Sunday, October 31, 2010

They're walking together again

About 10 years ago I wrote something to my Dad for Father's Day. I happen to find it last week not knowing how much it would mean to me later in the week.

It's easy to remember good times when there are so many.

As a little girl I remember looking up at the tall, strong man holding my hand tightly as we walked. I remember how much I loved him and thought nobody was as lucky as me to have this love. I remember the patience it took to teach me so many things - how to canoe and drive the car. I know how easy it would have been to shoo that little girl out of the workshop but somehow, each time I came into the shop or stuck my head under the hood of the car with you, I was met with a smiling face that made me feel welcomed. All the questions were answered, and there were a lot.
Of course, I also remember being disciplined and not getting my way every time I wanted something. Now I know discipline is part of love, that we all need to learn lessons of life - happy and sad. I also know that love does not mean spoiling the child.
As I grew up, that tall, strong man was not as tall as I once thought but was strong in ways I'll never fully understand. I know I gave you more than a fair share of traumas; but because of you and Mom, I grew to become an adult who could love others and accept love. An adult who could look at the world and not be afraid to try. The best gifts anyone can give another are love, knowledge and a sense of self worth. Thank you for giving me these gifts and so many more. I love you now and forever!

Last Sunday I got a call from the hospital that Dad was in ER with an apparent heart attack. Later that day he was moved to their hospice care and on Thursday morning while I was with him he very peacefully and quietly breathed his last breathe on earth and went on to hold hands with Mom again. They were a couple that needed each other and I'm so glad they are back together again.

Saturday, October 9, 2010

Unknown Heroes and Inventors

Driving home in rush hour traffic is a great way to let the mind wander (safely so there's no accident!) I bounce past so many topics in my head, its hard figure out how I started at Chief & Bert and end up at pasta salad. Somehow there's thread that binds all the topics but I'll be darned if I can keep up with my free flow thoughts.

Yesterday it all started with the knot in my shoe getting stuck while I was putting them on in the morning. By the time I got in the car I was thinking about my shoes. Who was the person who invented the way we tie our shoes? At some point in history someone decided to use shoe laces and tie them in a bow. People like this person - let's called her Sally cause I'm guessing it was a very clever woman who's husband then took credit. So anyway, Sally was untying the knots in her kids shoes for the 8 millionth time and she decided there has to be a better way. She plays around with the leather laces and discovered if she put little loops in them she could pull them out so much easier. What a time saver. So Sally showed her friends and her husband. They showed other people and eventually it became the normal way for us to tie our shoes. None of us will ever know Sally's real name.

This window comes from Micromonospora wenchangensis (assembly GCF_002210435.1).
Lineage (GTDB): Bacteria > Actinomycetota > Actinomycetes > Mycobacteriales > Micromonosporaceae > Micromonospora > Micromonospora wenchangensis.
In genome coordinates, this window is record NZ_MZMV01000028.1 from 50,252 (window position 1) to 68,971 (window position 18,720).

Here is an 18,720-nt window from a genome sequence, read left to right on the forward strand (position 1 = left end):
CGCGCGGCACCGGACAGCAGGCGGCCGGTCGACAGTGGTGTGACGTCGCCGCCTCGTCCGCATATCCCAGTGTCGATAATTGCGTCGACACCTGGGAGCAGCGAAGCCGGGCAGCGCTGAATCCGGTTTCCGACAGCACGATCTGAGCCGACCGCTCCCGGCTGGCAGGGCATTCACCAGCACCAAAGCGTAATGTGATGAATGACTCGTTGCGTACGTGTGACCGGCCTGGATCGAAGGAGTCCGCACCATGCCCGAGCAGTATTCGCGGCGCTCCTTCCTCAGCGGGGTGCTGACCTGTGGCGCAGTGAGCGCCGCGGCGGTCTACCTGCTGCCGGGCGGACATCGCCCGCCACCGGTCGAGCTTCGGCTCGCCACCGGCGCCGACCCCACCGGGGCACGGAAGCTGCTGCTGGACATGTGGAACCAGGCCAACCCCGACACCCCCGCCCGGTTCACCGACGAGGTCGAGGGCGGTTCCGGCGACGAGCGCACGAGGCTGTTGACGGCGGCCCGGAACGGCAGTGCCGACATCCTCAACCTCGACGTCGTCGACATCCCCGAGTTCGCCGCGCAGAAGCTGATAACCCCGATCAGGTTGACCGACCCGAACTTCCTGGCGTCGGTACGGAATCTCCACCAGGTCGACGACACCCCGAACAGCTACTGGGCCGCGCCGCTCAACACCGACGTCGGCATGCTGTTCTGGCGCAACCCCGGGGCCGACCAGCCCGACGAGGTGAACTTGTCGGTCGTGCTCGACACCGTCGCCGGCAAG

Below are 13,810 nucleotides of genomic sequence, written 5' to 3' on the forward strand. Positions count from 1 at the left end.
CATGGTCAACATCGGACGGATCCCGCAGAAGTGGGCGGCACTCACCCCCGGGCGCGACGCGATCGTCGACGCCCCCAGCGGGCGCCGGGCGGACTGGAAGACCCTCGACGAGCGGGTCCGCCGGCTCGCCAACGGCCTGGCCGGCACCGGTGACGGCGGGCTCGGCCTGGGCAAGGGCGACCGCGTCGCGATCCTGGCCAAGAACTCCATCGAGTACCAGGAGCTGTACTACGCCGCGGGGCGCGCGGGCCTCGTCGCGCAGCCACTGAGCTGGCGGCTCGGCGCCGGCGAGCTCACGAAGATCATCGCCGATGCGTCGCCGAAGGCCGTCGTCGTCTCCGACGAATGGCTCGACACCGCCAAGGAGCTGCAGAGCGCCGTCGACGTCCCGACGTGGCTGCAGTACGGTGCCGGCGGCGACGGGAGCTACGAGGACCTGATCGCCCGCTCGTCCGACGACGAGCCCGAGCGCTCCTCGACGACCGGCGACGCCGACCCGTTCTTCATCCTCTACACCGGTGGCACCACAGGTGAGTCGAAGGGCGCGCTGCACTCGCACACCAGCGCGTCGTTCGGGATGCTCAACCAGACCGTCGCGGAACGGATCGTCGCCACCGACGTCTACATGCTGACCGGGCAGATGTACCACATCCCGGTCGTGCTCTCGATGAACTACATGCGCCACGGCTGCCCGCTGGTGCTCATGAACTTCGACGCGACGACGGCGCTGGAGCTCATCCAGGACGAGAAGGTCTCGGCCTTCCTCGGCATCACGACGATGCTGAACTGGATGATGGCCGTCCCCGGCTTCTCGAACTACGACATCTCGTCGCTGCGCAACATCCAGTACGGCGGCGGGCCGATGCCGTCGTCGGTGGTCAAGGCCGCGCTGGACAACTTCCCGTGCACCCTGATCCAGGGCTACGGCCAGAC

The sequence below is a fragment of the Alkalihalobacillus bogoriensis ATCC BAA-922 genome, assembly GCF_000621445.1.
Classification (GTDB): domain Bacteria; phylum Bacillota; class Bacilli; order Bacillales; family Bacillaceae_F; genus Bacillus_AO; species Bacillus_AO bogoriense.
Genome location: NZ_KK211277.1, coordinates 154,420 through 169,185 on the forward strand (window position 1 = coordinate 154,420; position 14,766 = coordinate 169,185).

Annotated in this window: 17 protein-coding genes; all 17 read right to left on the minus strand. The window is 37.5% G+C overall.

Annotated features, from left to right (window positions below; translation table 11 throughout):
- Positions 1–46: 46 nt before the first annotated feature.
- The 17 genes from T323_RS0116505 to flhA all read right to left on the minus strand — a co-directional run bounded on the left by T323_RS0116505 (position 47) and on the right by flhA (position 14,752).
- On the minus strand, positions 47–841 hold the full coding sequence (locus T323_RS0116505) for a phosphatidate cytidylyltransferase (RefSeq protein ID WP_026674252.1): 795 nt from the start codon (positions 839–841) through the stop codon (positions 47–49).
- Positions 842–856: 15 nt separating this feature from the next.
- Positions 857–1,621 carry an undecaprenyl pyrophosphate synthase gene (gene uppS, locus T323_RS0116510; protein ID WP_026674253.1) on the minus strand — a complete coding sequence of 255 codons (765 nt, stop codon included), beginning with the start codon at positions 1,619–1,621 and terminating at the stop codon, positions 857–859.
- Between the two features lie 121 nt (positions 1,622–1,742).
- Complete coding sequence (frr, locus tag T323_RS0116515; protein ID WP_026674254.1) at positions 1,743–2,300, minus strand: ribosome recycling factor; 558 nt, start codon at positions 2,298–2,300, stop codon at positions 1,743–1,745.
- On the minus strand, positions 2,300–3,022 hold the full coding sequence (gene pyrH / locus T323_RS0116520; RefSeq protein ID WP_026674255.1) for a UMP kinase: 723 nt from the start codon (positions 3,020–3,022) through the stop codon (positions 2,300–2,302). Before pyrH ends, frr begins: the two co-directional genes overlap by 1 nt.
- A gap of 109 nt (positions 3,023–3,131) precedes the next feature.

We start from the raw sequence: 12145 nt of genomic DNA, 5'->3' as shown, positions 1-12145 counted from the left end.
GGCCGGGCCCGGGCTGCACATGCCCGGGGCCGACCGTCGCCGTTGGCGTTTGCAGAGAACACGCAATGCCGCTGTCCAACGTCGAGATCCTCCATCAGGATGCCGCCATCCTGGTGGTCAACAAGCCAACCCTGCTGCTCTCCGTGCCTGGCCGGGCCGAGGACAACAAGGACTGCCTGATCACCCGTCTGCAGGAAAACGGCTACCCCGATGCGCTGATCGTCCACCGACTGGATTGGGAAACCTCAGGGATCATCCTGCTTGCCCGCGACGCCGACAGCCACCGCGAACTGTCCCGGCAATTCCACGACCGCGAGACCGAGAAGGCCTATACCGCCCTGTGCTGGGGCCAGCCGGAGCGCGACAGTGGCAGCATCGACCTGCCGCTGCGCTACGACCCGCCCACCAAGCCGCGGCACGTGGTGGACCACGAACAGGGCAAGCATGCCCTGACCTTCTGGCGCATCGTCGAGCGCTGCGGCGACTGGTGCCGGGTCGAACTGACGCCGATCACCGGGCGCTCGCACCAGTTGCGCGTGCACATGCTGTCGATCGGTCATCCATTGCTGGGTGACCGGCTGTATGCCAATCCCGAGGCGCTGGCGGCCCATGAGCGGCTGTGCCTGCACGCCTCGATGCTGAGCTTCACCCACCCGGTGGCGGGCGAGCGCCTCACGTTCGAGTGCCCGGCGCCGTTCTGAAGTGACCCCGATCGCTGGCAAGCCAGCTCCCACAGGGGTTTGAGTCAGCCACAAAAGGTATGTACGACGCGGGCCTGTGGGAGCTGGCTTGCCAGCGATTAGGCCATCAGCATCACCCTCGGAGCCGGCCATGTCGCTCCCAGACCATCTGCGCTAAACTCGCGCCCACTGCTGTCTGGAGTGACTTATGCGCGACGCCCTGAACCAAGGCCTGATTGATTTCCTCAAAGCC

In knitting the same thing happens. Who invented knit? purl? YO? So many things we do in knitting that are just there. Taking fiber and twisting it together and then taking 2 of these twisted strands together to make a stronger one called plied yarn. Who thought of that the first time!?!

Now with the Internet some of the new techniques are getting people's names attached to them. We're learning about the people who make of knitting lives different. Barbara Walker invented SSK (slip,slip, knit) some 20-30 years ago, It decreases a stitch but instead of the stitch leaning to right as they do in k2tog, the SSK leans to the left.

It's a simple thing to us now but when I learned how to knit- it didn't exist. Magic loop didn't exist back then. Knitting is just 2 stitches - knit and purl - but thanks to our unsung heroes, knitting today is so much better than it was even since I started knitting. So, thank you Barbara Walker. Thank you everyone to all the unknown inventors who have invented a new technique for us or created a new tool to make our knitting such a new pleasure.

And- if anyone knows who invented tying shoe laces with loops - let me know so I can thank that person too!